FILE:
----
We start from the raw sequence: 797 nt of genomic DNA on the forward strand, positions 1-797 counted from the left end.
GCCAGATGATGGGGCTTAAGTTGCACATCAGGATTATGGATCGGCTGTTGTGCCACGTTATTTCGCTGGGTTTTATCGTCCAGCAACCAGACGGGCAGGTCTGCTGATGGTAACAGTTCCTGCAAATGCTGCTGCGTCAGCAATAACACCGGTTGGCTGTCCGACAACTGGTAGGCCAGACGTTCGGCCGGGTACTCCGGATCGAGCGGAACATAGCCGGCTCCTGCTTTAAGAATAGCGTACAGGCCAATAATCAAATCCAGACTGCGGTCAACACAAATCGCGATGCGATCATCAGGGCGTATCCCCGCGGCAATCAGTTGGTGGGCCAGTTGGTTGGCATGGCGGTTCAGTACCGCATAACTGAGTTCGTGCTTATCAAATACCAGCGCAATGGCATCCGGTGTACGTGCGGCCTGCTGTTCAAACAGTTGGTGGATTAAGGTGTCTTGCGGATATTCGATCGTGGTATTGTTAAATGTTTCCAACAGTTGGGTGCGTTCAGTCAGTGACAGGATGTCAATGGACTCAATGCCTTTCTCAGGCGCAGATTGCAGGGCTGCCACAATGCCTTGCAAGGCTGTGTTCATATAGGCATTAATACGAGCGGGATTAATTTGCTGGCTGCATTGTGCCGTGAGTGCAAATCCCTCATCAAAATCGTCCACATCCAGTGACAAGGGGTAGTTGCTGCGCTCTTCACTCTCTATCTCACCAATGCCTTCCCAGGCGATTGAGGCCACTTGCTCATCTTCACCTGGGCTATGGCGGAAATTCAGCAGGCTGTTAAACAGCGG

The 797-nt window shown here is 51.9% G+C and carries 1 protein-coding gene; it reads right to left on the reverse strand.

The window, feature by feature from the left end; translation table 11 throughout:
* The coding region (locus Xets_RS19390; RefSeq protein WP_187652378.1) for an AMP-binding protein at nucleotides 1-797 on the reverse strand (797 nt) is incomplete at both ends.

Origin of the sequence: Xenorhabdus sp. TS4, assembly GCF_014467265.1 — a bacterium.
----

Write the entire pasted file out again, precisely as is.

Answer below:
We start from the raw sequence: 797 nt of genomic DNA on the forward strand, positions 1-797 counted from the left end.
GCCAGATGATGGGGCTTAAGTTGCACATCAGGATTATGGATCGGCTGTTGTGCCACGTTATTTCGCTGGGTTTTATCGTCCAGCAACCAGACGGGCAGGTCTGCTGATGGTAACAGTTCCTGCAAATGCTGCTGCGTCAGCAATAACACCGGTTGGCTGTCCGACAACTGGTAGGCCAGACGTTCGGCCGGGTACTCCGGATCGAGCGGAACATAGCCGGCTCCTGCTTTAAGAATAGCGTACAGGCCAATAATCAAATCCAGACTGCGGTCAACACAAATCGCGATGCGATCATCAGGGCGTATCCCCGCGGCAATCAGTTGGTGGGCCAGTTGGTTGGCATGGCGGTTCAGTACCGCATAACTGAGTTCGTGCTTATCAAATACCAGCGCAATGGCATCCGGTGTACGTGCGGCCTGCTGTTCAAACAGTTGGTGGATTAAGGTGTCTTGCGGATATTCGATCGTGGTATTGTTAAATGTTTCCAACAGTTGGGTGCGTTCAGTCAGTGACAGGATGTCAATGGACTCAATGCCTTTCTCAGGCGCAGATTGCAGGGCTGCCACAATGCCTTGCAAGGCTGTGTTCATATAGGCATTAATACGAGCGGGATTAATTTGCTGGCTGCATTGTGCCGTGAGTGCAAATCCCTCATCAAAATCGTCCACATCCAGTGACAAGGGGTAGTTGCTGCGCTCTTCACTCTCTATCTCACCAATGCCTTCCCAGGCGATTGAGGCCACTTGCTCATCTTCACCTGGGCTATGGCGGAAATTCAGCAGGCTGTTAAACAGCGG

The 797-nt window shown here is 51.9% G+C and carries 1 protein-coding gene; it reads right to left on the reverse strand.

The window, feature by feature from the left end; translation table 11 throughout:
* The coding region (locus Xets_RS19390; RefSeq protein WP_187652378.1) for an AMP-binding protein at nucleotides 1-797 on the reverse strand (797 nt) is incomplete at both ends.

Origin of the sequence: Xenorhabdus sp. TS4, assembly GCF_014467265.1 — a bacterium.